IN THE summer of 2020, right in the middle of the coronavirus lockdown, prime minister Narendra Modi travelled to Ayodhya. This city in central India has been a political hotspot for decades: it is where the new temple to the Hindu deity Ram is due to be built on the site of the Babri Mosque, which was destroyed in 1992 by followers of the Bharatiya Janata Party, the Indian people’s party, which is now in government.
It was only in November 2019 that the supreme court in New Delhi gave the green light for the controversial temple to be built, after a decades-long legal battle between the two religious communities.
Modi came to lay the foundation stone for the Ram temple, for which his party and many Hindu nationalist organisations have been mobilising support for more than 30 years. The building of this temple was one of the central campaign promises in the election to India’s lower house in 2019.
‘This temple will become a symbol of our heritage, our unshakeable faith’, Modi announced triumphantly. He began his political career in the Hindu nationalist volunteer organisation RSS, with the promise to dedicate his life to the fight for a ‘Hindu India’.
The day on which the foundation stone was laid at the supposed site of the god Ram’s birth, had ‘a significance for the country similar to that of Independence Day’, he said. Just as ‘every part of society supported the struggle for freedom’, he said, the building of the temple was founded on the ‘cooperation of people all over the country.’
The RSS — which was founded in the 1920s and modelled on Mussolini’s ‘black shirts’ in Italy — played no role in India’s battle for independence from the British colonial system. It was no match for the two most popular personalities in that movement, who took a very different political line: Jawaharlal Nehru, who later became prime minister of India, and Mahatma Gandhi.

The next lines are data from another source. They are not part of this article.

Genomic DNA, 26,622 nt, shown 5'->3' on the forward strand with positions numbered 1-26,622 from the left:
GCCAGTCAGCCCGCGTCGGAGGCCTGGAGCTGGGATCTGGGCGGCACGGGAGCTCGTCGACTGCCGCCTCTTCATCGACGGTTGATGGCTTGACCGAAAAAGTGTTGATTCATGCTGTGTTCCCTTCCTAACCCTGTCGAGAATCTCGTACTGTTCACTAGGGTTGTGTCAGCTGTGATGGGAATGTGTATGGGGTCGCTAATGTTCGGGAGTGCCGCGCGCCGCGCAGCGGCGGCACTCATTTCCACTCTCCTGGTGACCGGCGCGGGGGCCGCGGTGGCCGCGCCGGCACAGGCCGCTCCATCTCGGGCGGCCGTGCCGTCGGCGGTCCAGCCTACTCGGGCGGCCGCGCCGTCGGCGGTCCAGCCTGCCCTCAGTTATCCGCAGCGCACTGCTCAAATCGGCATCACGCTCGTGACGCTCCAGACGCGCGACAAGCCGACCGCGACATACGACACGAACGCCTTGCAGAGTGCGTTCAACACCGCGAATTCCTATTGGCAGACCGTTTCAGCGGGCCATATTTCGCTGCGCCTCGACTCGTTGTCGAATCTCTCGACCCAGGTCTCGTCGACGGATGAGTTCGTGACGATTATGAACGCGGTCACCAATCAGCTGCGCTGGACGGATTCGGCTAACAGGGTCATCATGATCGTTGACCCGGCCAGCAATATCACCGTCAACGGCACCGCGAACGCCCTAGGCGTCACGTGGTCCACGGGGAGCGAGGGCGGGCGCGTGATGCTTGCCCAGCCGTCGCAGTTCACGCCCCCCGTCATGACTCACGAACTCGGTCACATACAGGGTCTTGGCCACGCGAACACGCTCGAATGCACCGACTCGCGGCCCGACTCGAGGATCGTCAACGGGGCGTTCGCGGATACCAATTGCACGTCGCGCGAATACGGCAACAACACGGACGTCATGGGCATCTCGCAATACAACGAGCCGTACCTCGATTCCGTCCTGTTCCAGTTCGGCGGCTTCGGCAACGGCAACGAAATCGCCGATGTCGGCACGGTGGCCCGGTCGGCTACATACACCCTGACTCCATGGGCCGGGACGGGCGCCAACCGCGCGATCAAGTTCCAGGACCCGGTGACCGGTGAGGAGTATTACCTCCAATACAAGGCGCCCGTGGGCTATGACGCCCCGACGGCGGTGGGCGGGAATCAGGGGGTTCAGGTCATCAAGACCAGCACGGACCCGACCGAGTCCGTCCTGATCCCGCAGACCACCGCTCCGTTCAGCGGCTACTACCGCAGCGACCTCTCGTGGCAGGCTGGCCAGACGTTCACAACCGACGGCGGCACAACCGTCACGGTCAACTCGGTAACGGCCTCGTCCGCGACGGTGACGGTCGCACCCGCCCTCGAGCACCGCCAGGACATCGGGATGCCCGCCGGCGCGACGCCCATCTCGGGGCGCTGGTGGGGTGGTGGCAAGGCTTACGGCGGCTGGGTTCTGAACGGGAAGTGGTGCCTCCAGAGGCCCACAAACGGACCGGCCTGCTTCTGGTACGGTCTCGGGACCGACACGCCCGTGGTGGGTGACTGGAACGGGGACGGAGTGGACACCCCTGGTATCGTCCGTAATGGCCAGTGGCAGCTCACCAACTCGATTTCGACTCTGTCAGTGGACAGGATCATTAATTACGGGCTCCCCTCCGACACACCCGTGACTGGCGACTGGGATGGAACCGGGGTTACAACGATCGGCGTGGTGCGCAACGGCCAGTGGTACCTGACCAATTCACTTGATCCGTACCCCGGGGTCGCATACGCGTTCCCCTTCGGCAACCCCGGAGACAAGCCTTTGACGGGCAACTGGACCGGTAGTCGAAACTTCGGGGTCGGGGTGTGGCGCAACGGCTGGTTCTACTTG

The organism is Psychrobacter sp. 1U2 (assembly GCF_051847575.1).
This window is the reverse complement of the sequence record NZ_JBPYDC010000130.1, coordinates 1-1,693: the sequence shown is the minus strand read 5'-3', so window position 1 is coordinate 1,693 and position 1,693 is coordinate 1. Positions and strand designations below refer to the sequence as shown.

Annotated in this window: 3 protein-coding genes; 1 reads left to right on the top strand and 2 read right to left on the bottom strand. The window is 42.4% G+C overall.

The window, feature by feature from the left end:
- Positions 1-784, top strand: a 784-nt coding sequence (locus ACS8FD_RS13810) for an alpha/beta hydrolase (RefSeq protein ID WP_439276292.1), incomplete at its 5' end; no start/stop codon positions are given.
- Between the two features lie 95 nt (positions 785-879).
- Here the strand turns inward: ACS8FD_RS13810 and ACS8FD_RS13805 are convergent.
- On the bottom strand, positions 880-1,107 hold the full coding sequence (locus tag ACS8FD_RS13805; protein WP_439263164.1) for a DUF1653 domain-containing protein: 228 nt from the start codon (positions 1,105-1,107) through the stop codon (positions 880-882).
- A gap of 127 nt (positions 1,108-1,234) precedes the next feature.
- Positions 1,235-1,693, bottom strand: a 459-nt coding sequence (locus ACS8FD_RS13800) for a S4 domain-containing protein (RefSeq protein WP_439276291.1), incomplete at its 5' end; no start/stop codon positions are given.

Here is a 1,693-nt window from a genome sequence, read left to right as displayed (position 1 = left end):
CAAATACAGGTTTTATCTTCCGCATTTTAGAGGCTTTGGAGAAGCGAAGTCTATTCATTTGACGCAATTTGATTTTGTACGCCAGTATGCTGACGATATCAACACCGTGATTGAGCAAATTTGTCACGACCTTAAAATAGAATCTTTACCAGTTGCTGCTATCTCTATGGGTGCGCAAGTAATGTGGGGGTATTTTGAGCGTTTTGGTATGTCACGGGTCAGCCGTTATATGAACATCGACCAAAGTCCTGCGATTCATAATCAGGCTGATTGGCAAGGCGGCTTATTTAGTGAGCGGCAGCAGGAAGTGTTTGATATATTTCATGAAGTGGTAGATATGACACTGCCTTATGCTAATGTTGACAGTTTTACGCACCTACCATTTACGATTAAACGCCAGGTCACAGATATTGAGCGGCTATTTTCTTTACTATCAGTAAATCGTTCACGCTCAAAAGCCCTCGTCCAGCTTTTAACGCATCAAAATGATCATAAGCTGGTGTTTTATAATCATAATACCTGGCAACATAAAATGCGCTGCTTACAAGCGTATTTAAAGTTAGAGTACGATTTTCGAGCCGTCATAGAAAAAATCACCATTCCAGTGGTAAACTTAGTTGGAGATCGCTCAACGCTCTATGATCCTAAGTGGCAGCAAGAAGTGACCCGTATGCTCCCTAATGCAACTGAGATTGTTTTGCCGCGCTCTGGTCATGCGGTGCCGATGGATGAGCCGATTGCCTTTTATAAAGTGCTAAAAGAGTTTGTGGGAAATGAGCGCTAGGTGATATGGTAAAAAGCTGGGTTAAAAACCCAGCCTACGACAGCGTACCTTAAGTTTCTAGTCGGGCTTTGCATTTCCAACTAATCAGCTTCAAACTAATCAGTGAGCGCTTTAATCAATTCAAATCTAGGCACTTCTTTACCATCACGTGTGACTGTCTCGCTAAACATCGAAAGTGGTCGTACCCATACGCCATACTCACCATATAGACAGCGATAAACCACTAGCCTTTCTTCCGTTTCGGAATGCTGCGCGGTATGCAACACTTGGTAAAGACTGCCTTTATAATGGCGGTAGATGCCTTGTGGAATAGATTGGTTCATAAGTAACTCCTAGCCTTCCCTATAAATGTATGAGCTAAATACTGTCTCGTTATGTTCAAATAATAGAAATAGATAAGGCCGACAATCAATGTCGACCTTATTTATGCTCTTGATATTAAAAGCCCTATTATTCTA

Both had visited Europe and largely shared the anti-fascist attitude of their contacts there. They could not even contemplate the idea of cooperating with the axis powers of Japan, Germany and Italy in their fight against the British colonial masters.
Rewriting history of struggle for independence
INDIAN Muslims, by contrast, played a substantial role in the independence movement. Their share of the total population at that time — when the colonial empire encompassed modern-day Pakistan and Bangladesh — was much greater than it is now. By comparing the construction of the Hindu temple to the struggle for independence, Modi is deliberately excluding the 170 million Muslims in India today.
Two Muslim representatives may have been present at the laying of the foundation stone, but their function was little more than window dressing: the religious minority had most certainly not mobilised support for the building of the Ram temple. Since the Babri Mosque was destroyed 25 years ago, pogroms and lynchings against the religious minority have risen steeply, accompanied by hate propaganda from many BJP politicians.
Modi’s comparison is another, symbolic break with the post-colonial legacy of the independence movement, which regarded the new India as a secular, multi-faith state.
‘There is no comparison between the freedom struggle, which was a unifying struggle in which all sections of the country took part, and the Ramjanmabhoomi [building of the Ram temple] agitation, which was intended to polarise society and has been divisive’, according to a lead article in the Deccan Herald the day after Modi’s speech.
Hindu nationalists have been wanting to appropriate the independence movement for years, to increase their acceptance among the general population. To this end, the ruling Bharatiya Janata Party and its volunteer organisation RSS are cultivating a mythology of victimhood. India, they say, has throughout its history been repeatedly attacked by ‘foreign invaders’ who oppressed the Hindu majority: first the Muslim Mogul rulers and later the British colonisers, who ruled over India until 1948. Gandhi, the icon of the independence movement, is hated by many Hindu nationalists: they hold him partially responsible for the ‘partition’ of the former British Raj territory into India and Pakistan. Gandhi’s murderer, Naturam Godse, also invoked this ideology, accusing Gandhi of having been too indulgent to Muslims.
End of post-colonial consensus